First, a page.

UC Davis Engineers, Economists, Advisors gather at World Ag Expo
By Diane Nelson, College of Agricultural and Environmental Sciences dean’s office
UC Davis specialists in everything from grapes to livestock to irrigation management will join staff and students at the World Ag Expo in Tulare, February 13-15, to chat with farmers, prospective students, alumni and leaders throughout the agricultural industry.
More than 100,000 people are expected to attend the 51st annual event, where 1,500 exhibitors display cutting-edge agricultural technology and equipment over a massive 2.6 million square feet of show grounds.
“We’re thrilled to be taking part in this incredible agricultural exhibition and reconnecting with alumni from the Central Valley and beyond,” said Sue Ebeler, an associate dean for the UC Davis College of Agricultural and Environmental Sciences and professor of viticulture and enology. “Faculty will be in town and available to discuss current agricultural research and our Aggie Ambassadors can answer questions about our majors and campus life.”
The UC Davis team will be located in the World Ag Women’s Pavilion. In addition to Professor Ebeler, dean of undergraduate academic programs for the college, seven faculty experts will attend portions of the three-day event. They include:
- Rachel Goodhue, professor and chair of the Department of Agricultural and Resource Economics,
- Deanne Meyer, Cooperative Extension specialist in livestock waste management,
- Samuel Sandoval Solis, associate Cooperative Extension specialist in water management,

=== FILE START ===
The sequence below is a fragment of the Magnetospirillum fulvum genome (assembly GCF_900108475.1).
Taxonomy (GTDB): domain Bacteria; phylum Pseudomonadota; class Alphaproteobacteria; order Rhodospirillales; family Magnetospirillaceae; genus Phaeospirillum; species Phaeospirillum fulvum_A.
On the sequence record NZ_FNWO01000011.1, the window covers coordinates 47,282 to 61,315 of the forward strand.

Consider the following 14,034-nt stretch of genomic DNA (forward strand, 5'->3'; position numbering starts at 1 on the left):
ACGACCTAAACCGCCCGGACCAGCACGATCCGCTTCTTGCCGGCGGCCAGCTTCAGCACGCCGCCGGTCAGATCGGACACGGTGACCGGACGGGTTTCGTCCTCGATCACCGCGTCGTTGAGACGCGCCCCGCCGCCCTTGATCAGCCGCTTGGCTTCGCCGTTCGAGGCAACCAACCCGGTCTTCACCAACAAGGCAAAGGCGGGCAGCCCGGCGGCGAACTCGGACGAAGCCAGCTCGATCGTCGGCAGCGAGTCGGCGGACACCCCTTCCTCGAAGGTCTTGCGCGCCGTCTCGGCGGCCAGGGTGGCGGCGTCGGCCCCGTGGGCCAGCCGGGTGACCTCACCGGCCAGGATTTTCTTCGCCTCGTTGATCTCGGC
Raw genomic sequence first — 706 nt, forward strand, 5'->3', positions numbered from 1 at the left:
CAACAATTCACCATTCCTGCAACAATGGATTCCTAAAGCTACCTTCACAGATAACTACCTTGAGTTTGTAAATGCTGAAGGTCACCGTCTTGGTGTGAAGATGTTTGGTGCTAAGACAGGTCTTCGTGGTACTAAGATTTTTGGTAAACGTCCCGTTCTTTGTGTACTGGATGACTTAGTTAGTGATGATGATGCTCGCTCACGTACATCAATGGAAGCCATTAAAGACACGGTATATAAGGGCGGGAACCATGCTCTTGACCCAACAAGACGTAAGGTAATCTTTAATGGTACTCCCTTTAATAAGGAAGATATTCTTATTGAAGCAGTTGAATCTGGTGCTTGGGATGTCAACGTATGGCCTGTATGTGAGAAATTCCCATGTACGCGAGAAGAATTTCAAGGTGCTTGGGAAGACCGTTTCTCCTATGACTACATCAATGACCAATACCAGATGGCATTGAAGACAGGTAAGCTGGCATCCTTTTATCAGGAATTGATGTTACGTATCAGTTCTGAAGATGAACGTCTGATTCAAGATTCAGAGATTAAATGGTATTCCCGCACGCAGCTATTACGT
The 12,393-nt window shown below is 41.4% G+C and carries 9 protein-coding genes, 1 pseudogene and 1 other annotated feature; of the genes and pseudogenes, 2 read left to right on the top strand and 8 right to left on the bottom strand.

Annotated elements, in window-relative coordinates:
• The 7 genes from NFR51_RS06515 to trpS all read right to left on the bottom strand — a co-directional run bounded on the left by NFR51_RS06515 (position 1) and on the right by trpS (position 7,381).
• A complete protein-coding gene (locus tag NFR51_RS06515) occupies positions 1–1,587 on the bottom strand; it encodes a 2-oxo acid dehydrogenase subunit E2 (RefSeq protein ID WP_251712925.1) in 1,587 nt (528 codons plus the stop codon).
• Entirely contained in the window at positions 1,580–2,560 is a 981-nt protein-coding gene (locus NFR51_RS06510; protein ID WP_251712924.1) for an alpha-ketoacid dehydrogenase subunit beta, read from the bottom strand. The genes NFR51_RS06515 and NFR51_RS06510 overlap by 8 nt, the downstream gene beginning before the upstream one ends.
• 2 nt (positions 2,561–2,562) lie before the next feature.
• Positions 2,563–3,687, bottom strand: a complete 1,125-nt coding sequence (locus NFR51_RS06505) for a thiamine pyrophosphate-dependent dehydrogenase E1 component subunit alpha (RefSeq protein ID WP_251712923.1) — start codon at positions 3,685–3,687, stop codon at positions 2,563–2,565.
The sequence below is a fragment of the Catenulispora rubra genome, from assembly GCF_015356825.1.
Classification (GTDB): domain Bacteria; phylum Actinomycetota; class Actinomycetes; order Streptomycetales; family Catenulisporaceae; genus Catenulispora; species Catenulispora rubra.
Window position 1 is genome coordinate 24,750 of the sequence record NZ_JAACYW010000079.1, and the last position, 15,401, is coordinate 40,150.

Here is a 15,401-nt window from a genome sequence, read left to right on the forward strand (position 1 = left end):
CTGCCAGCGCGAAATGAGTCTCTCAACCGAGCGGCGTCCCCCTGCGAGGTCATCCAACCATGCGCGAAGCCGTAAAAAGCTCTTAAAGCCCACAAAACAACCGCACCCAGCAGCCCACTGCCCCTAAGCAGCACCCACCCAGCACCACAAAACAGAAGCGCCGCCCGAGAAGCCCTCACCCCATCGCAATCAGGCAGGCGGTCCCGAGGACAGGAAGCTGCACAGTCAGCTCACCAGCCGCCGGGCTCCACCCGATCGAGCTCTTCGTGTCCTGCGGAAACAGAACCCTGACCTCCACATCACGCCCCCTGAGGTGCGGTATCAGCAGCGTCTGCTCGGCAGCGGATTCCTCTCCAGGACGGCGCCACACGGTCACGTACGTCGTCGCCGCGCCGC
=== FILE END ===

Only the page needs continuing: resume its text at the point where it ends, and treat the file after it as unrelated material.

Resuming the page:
- Ali Pourreza, assistant Cooperative Extension specialist in agricultural mechanization and precision agriculture,
- Matt Fidelibus, Cooperative Extension specialist in grape production
- Anna Denicol, assistant professor and veterinarian who specializes in reproductive biology, and
- Jeff Mitchell, Cooperative Extension specialist in conservation agriculture.
UC Davis is ranked number 1 in the nation for agriculture, plant sciences, animal science and agricultural economics. The College of Agricultural and Environmental Sciences enrolled more than 2,000 new students in the fall of 2017, many of them from California’s Central Valley. The college offers 29 majors—everything from agriculture to nutrition to global disease biology.
“Prospective students can learn about all our majors and the career paths they provide,” Ebeler said. “At the World Ag Expo, we get to meet with agricultural leaders from around the world, as well as so many passionate young people who will become tomorrow’s leaders.”
Diane Nelson, College of Agricultural and Environmental Sciences dean’s office, 530-752-1969, firstname.lastname@example.org
Sue Ebeler, College of Agricultural and Environmental Sciences dean’s office, 530-752-7150, email@example.com